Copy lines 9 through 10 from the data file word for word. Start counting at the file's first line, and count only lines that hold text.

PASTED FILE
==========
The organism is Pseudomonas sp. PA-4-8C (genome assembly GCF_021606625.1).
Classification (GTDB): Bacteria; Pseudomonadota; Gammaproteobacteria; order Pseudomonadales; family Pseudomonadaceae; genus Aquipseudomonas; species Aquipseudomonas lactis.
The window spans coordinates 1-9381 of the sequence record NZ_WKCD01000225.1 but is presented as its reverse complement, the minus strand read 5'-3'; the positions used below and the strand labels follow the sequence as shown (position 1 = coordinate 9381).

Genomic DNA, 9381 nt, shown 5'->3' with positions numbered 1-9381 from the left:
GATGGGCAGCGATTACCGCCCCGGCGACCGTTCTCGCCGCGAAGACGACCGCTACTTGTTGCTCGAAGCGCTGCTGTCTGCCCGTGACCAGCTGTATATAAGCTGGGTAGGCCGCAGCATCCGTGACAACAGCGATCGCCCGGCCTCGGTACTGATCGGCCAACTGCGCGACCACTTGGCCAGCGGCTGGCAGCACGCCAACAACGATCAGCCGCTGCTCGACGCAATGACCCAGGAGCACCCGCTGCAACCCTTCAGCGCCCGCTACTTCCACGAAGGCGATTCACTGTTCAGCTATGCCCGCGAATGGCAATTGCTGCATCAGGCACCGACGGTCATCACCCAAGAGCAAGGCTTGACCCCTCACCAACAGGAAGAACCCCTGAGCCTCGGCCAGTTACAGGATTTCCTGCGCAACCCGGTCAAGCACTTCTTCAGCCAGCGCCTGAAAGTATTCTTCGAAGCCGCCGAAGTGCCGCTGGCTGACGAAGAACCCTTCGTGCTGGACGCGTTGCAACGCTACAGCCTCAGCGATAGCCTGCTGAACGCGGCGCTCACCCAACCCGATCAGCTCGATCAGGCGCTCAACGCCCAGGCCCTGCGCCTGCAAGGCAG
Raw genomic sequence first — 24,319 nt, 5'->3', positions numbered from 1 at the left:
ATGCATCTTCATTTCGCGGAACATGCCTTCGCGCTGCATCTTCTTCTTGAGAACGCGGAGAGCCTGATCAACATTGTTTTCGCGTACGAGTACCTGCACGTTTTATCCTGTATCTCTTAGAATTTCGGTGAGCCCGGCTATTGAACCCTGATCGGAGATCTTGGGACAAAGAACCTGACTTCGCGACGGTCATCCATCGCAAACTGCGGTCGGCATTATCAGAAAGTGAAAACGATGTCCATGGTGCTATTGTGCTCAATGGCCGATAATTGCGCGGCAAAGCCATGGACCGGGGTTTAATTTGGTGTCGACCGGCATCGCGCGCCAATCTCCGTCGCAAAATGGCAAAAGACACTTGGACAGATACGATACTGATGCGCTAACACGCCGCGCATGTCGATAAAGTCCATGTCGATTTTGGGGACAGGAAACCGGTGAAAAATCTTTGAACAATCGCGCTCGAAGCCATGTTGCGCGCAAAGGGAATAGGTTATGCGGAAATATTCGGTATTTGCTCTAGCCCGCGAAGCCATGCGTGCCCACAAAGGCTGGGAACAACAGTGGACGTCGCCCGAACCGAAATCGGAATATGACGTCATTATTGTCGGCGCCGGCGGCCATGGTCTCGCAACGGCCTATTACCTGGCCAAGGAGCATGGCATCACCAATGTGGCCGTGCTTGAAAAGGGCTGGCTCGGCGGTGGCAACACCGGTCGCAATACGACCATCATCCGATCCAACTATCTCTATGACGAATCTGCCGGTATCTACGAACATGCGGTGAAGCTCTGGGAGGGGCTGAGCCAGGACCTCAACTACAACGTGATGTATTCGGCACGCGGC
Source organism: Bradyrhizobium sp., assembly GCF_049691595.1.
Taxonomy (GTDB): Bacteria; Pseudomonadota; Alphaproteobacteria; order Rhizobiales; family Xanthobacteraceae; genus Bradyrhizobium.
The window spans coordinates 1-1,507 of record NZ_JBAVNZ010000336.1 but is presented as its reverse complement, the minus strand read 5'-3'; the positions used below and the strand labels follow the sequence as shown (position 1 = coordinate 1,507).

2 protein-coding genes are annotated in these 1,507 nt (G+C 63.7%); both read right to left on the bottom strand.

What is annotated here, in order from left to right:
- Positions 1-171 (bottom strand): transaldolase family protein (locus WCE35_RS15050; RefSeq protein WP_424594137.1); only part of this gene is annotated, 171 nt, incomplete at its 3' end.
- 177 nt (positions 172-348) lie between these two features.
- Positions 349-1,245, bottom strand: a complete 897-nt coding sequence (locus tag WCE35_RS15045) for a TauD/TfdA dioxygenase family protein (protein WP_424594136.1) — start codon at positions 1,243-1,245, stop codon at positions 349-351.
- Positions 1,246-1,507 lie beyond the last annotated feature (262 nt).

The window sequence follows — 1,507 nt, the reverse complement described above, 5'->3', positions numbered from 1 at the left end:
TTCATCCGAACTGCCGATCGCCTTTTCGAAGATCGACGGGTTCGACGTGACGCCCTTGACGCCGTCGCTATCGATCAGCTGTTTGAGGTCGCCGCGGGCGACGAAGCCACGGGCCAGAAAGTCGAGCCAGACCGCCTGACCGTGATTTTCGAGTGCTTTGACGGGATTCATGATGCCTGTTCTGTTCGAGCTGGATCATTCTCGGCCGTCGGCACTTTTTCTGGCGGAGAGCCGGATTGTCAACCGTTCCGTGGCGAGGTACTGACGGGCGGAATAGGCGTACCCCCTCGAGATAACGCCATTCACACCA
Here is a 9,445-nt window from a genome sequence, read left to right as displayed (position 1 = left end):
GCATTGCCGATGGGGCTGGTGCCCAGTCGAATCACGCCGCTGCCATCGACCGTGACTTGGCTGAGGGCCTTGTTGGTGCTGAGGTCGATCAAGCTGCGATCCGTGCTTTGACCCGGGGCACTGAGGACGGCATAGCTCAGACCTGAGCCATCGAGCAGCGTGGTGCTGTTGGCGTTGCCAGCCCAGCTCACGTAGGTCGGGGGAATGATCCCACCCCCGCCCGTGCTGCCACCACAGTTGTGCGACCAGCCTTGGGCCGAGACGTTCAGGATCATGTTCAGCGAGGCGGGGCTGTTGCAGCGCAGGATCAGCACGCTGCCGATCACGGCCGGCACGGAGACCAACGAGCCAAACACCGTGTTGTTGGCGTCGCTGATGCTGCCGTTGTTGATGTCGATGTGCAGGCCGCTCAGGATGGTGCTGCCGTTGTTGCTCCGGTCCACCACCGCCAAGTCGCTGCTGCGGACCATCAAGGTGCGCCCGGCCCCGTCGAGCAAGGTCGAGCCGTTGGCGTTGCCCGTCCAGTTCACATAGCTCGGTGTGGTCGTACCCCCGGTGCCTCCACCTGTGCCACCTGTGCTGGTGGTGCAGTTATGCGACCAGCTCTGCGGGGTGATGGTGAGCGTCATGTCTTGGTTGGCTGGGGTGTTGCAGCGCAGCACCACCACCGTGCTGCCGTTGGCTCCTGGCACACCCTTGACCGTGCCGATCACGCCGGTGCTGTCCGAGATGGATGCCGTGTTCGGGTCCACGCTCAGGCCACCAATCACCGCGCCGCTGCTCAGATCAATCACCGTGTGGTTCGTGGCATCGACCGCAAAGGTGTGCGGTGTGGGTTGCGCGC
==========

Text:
Taxonomy (GTDB): Bacteria; Pseudomonadota; Alphaproteobacteria; order Rhizobiales; family Xanthobacteraceae; genus Bradyrhizobium.
The window spans coordinates 1-1,507 of record NZ_JBAVNZ010000336.1 but is presented as its reverse complement, the minus strand read 5'-3'; the positions used below and the strand labels follow the sequence as shown (position 1 = coordinate 1,507).